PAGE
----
Research Integrity: a Regulatory Future?

The POSTnote on Integrity in Research (January 2017) summarises the key approaches to supporting, and the challenges around, good research practice in the UK (albeit from a predominantly science context: POST being the Parliamentary Office of Science and Technology).

Parliamentary Copyright 2017The note concludes with the emerging question as to whether publicly funded UK research should be subject to regulatory oversight.

Direct regulation of certain research activities certainly has its place in, for example, the complexities of research involving animals, or clinical trials involving human participants…  but can research integrity be imposed? 

From my experience, ownership of integrity – in this case, both the integrity of the researcher and the integrity of their research – is crucial.

After all, research integrity is both an individual and a collective responsibility. It is embedded within the social and cultural norms of the local research environment and the wider institution, respects the autonomy of the researcher, and embraces the diversity of and synergy between all research disciplines.

Research integrity does not exist in a vacuum, but within the broader context of professional integrity in academia. The  principles of honesty, rigour, transparency and open communication, and care and respect (Concordat to Support Research Integrity, 2012) have a far broader applicability within the academic context.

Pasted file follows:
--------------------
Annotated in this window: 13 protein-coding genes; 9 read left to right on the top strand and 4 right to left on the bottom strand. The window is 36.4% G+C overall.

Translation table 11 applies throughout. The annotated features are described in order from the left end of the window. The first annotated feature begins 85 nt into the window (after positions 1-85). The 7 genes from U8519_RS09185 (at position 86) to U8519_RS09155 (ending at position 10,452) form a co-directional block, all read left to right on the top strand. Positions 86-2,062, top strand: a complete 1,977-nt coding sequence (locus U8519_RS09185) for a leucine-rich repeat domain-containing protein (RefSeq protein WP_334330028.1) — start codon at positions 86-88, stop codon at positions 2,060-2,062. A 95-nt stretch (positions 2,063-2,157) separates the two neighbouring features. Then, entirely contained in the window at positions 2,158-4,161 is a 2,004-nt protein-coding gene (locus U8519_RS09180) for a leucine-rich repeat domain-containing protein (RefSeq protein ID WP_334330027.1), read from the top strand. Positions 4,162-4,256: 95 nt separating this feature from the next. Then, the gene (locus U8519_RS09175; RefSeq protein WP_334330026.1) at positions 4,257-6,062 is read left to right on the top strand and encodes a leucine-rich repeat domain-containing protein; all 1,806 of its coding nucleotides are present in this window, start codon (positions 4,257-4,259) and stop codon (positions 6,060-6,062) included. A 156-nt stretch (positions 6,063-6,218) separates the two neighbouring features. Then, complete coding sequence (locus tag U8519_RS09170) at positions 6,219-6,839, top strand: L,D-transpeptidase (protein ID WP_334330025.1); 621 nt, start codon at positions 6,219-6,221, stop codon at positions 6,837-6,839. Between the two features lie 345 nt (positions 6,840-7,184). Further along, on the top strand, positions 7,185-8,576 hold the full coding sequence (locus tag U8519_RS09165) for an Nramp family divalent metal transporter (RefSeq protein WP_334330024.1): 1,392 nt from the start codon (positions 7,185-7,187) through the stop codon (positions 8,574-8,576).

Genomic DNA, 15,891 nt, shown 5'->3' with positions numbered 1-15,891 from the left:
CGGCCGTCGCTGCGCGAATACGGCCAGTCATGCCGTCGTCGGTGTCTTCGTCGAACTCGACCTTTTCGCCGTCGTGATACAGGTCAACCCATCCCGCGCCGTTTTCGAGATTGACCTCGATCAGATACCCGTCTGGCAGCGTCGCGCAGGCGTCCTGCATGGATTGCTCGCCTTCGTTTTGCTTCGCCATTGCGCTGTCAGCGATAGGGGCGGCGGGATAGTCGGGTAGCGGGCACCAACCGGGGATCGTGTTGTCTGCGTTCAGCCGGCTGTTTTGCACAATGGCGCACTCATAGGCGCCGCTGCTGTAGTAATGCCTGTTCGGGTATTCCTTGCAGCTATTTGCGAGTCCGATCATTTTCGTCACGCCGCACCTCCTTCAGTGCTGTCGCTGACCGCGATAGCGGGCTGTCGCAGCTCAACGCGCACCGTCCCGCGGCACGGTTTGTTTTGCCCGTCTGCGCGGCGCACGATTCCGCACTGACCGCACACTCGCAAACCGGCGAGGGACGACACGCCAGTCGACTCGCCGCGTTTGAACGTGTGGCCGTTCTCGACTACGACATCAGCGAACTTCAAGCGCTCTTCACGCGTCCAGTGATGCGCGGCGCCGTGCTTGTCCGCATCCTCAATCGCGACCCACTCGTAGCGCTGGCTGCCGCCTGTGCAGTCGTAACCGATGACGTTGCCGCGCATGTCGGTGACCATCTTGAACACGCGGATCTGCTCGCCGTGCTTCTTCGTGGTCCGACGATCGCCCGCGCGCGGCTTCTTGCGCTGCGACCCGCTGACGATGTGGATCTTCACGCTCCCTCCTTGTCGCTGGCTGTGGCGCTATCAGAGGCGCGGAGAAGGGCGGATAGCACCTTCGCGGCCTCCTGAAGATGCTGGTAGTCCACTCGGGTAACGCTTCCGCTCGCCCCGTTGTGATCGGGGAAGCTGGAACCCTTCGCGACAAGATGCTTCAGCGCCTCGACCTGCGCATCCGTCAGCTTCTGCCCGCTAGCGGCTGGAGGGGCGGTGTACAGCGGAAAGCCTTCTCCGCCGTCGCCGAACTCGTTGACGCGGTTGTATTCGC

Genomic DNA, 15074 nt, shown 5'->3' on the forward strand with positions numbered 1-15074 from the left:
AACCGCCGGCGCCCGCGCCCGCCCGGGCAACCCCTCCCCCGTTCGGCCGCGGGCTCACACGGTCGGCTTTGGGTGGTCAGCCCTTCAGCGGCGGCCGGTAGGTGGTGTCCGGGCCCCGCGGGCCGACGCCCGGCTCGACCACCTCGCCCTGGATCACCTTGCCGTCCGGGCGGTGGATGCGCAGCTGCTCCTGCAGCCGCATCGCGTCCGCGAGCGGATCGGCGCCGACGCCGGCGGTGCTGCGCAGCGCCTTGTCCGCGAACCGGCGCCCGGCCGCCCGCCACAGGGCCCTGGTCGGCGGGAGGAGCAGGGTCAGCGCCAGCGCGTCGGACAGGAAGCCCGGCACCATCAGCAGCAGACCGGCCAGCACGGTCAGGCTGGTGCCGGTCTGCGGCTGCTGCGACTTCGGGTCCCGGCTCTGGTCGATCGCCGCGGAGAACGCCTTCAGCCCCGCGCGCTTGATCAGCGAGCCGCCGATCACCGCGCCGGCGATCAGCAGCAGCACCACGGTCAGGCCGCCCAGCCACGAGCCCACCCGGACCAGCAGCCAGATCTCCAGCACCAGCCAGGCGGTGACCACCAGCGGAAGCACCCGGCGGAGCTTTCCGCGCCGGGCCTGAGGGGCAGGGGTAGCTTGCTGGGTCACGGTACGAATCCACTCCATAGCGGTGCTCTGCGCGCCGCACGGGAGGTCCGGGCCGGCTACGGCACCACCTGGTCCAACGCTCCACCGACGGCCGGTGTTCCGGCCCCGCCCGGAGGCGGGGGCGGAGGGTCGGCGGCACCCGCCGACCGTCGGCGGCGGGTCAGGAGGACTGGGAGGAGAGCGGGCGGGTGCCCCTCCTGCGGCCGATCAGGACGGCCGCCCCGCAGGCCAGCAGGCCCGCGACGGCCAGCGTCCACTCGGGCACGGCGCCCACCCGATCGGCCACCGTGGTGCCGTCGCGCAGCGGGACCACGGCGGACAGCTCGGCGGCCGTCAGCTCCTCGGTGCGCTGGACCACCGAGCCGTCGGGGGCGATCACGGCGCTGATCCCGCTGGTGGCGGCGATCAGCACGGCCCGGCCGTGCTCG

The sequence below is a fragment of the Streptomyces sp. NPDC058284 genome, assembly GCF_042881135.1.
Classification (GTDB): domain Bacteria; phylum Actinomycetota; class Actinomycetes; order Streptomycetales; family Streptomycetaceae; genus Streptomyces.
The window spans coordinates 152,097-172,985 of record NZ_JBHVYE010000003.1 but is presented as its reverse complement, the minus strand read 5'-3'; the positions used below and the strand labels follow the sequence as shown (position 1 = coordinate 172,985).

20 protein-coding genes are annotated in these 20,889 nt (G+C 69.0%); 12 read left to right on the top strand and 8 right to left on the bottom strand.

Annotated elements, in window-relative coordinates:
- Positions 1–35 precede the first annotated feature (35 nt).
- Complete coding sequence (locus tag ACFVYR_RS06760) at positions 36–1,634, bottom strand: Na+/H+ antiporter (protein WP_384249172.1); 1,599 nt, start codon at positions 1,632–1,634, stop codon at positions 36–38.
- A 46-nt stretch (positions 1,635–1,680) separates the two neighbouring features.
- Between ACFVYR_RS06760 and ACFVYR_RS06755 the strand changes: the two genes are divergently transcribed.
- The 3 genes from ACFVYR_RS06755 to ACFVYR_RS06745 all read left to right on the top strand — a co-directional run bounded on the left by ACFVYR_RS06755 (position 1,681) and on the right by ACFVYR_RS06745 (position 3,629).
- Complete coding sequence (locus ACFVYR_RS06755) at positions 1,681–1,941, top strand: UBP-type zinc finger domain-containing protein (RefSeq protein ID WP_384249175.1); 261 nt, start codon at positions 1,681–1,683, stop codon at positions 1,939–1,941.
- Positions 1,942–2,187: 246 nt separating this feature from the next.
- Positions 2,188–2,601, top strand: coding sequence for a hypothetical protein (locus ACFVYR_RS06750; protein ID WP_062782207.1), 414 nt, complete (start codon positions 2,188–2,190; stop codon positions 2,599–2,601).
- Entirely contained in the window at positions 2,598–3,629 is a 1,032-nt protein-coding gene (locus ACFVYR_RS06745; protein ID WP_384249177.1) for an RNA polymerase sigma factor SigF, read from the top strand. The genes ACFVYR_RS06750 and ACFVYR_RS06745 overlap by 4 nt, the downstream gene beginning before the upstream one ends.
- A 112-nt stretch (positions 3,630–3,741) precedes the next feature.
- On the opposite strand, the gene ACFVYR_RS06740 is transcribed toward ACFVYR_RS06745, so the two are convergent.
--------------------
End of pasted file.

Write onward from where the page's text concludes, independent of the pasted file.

Consequently, a commitment to good scholarship from a learning and teaching perspective, fostered at an undergraduate level, prepares students for the rigours of research integrity as they embark upon their doctoral pathway. And opportunities for reflective practice around research integrity, within the context of researcher development, support individuals in nurturing not only their own integrity but that of their research community.

The development of research integrity should be understood as an ongoing process: established during a researcher’s formative years, founded on academic values and principles, and honed throughout an individual’s career.

Direct regulation of narrowly defined research misconduct (informed by an individual’s lack of integrity) has been modelled outside the UK.

But research integrity itself is borne by the academic community, and exists far beyond the reach of regulation.

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